Abstract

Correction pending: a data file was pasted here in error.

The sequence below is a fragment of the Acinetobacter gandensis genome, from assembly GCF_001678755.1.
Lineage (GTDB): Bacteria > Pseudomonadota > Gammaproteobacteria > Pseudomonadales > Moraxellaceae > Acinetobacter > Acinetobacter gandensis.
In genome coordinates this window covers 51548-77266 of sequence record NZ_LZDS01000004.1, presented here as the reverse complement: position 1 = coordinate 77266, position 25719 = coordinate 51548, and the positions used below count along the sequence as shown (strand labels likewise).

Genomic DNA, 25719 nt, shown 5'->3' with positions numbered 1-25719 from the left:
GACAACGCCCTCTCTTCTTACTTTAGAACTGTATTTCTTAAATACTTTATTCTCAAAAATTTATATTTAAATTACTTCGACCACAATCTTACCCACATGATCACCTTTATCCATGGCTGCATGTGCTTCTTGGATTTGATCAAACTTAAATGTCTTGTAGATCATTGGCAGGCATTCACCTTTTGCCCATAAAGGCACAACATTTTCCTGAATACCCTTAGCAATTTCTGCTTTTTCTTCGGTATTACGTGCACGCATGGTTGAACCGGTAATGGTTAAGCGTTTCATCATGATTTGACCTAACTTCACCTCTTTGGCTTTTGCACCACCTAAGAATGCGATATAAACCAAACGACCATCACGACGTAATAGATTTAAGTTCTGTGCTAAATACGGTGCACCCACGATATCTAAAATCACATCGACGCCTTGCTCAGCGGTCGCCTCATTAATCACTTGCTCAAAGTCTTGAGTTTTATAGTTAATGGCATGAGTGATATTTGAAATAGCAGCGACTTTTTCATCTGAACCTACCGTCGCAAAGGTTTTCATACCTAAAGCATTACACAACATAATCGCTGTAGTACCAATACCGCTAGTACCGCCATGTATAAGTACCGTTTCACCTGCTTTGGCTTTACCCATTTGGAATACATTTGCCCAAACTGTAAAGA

Recombinant human platelet factor-4 (rhPF4), purified from Escherichia coli, inhibited blood vessel proliferation in the chicken chorioallantoic membrane in a dose-dependent manner. Treatment of several cell types with rhPF4 in vitro suggested that the angiostatic effect was due to specific inhibition of growth factor-stimulated endothelial cell proliferation. The inhibitory activities were associated with the carboxyl-terminal, heparin-binding region of the molecule and could be abrogated by including heparin in the test samples, an indication that sulfated polysaccharides might modulate the angiostatic activity of platelet factor-4 in vivo. Understanding of the mechanisms of control of angiogenesis by endogenous proteins should facilitate the development of effective treatments for diseases of pathogenic neovascularization such as Kaposi's sarcoma, diabetic retinopathy, and malignant tumor growth.

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